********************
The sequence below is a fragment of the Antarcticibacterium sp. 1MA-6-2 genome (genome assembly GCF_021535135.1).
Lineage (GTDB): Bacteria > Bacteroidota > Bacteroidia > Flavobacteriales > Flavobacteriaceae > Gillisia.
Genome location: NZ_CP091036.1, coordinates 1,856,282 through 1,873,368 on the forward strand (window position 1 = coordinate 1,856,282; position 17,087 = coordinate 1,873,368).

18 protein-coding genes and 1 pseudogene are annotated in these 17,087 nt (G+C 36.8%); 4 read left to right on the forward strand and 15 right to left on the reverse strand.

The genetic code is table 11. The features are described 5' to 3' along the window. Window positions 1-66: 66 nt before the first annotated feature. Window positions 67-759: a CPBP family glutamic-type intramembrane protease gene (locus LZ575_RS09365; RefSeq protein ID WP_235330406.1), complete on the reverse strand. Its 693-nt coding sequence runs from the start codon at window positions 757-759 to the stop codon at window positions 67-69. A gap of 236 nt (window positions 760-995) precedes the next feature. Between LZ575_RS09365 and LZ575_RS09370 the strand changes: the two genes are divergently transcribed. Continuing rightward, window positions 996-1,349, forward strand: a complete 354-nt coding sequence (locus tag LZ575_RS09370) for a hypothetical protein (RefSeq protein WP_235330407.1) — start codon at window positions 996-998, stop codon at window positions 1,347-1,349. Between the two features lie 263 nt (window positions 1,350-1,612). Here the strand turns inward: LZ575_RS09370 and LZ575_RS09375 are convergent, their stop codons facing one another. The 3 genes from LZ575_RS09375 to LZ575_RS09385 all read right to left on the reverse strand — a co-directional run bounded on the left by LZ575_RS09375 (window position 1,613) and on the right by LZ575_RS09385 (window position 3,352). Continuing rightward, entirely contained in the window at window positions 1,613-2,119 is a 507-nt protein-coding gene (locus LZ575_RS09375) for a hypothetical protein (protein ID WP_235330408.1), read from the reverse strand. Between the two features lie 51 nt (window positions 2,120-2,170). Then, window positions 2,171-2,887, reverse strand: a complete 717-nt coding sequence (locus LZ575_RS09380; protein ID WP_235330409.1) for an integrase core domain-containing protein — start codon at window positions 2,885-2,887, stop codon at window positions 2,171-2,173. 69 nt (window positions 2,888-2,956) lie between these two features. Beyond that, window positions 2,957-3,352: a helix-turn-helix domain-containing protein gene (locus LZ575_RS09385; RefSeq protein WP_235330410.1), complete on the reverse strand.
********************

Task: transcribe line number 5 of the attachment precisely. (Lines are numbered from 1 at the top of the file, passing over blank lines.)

The genetic code is table 11. The features are described 5' to 3' along the window. Window positions 1-66: 66 nt before the first annotated feature. Window positions 67-759: a CPBP family glutamic-type intramembrane protease gene (locus LZ575_RS09365; RefSeq protein ID WP_235330406.1), complete on the reverse strand. Its 693-nt coding sequence runs from the start codon at window positions 757-759 to the stop codon at window positions 67-69. A gap of 236 nt (window positions 760-995) precedes the next feature. Between LZ575_RS09365 and LZ575_RS09370 the strand changes: the two genes are divergently transcribed. Continuing rightward, window positions 996-1,349, forward strand: a complete 354-nt coding sequence (locus tag LZ575_RS09370) for a hypothetical protein (RefSeq protein WP_235330407.1) — start codon at window positions 996-998, stop codon at window positions 1,347-1,349. Between the two features lie 263 nt (window positions 1,350-1,612). Here the strand turns inward: LZ575_RS09370 and LZ575_RS09375 are convergent, their stop codons facing one another. The 3 genes from LZ575_RS09375 to LZ575_RS09385 all read right to left on the reverse strand — a co-directional run bounded on the left by LZ575_RS09375 (window position 1,613) and on the right by LZ575_RS09385 (window position 3,352). Continuing rightward, entirely contained in the window at window positions 1,613-2,119 is a 507-nt protein-coding gene (locus LZ575_RS09375) for a hypothetical protein (protein ID WP_235330408.1), read from the reverse strand. Between the two features lie 51 nt (window positions 2,120-2,170). Then, window positions 2,171-2,887, reverse strand: a complete 717-nt coding sequence (locus LZ575_RS09380; protein ID WP_235330409.1) for an integrase core domain-containing protein — start codon at window positions 2,885-2,887, stop codon at window positions 2,171-2,173. 69 nt (window positions 2,888-2,956) lie between these two features. Beyond that, window positions 2,957-3,352: a helix-turn-helix domain-containing protein gene (locus LZ575_RS09385; RefSeq protein WP_235330410.1), complete on the reverse strand.